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EU Summit to discuss economy and Ukrainian crisis

20 March, 2014

The European semester, industrial competitiveness, new climate goals and the crisis in Ukraine are topping the agenda of the EU Summit, to be held on Thursday and Friday in Brussels.

Cyprus will be represented by President Nicos Anastasiades, who will also participate at the EPP leaders’ summit, on Thursday morning.

Prior to the EU Summit, Council President Herman van Rompuy and Commission President Jose Manuel Barroso will attend the tripartite social summit, to discuss with social partners financial, growth and employment issues.

On the Summit’s agenda, leaders are not expected to discuss Commission recommendations on macroeconomic imbalances and public finances - in the framework of the European semester - for programme countries (Greece, Cyprus and Portugal), since these issues are addressed within the existing MoU’s.

The discussion on enhancing European industry competitiveness will be based on a Commission communication, aiming at reinstating credit flow towards the real economy, especially SMEs, as well as at providing access to cheap energy, reducing red tape and exploiting the full potential of the single market.

The Commission asks the Council to approve proposals on energy, transportations, digital communication networks and implement legislation on the completion of the single market.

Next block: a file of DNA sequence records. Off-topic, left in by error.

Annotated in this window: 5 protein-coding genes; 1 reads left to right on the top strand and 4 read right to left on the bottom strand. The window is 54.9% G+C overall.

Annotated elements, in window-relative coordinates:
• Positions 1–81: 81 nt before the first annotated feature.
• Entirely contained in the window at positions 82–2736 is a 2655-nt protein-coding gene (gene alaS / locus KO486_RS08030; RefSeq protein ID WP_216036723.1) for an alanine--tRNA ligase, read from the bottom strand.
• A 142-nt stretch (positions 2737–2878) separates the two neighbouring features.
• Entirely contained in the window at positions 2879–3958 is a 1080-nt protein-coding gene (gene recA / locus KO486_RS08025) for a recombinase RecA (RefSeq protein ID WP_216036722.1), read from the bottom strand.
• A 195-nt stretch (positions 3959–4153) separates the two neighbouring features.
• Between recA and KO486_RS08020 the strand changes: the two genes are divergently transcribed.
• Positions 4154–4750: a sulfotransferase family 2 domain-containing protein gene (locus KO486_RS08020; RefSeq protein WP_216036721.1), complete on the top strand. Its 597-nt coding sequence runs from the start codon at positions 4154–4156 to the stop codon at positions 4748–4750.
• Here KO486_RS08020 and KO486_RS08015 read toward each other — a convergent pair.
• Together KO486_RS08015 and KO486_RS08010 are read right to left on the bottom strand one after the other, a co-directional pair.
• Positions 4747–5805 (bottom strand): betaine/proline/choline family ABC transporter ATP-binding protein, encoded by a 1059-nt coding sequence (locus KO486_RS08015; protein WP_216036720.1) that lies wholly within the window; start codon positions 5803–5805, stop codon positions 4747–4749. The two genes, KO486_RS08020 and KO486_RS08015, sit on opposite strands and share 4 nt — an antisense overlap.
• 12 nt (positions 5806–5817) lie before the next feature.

Concerning climate change, the Council is expected to discuss a Commission communication from last January, aiming to facilitate EU transition to a low carbon economy. The aim is to reconcile the target for a competitive EU industry and a viable energy supply with long term goals for climate change.

The main elements of the proposed framework include a greenhouse gas emissions reduction target of 40% below 1990 levels and a renewable energy target of at least 27% of energy consumption, with flexibility for member states to set national objectives.

On Ukraine, European leaders are called to define their stance towards Russia, by deciding whether to proceed with more sanctions or not, following the annexation of Crimea.

An EU official said Wednesday that Moscow’s act is unacceptable and will lead with certainty to destabilization. The official added however that it is not certain the EU will impose more sanctions, expecting Russia’s counter sanctions on the one hand, as well as a breach of communication with Moscow, on the other, at a time when Europe’s basic goal is to find a diplomatic solution to the problem.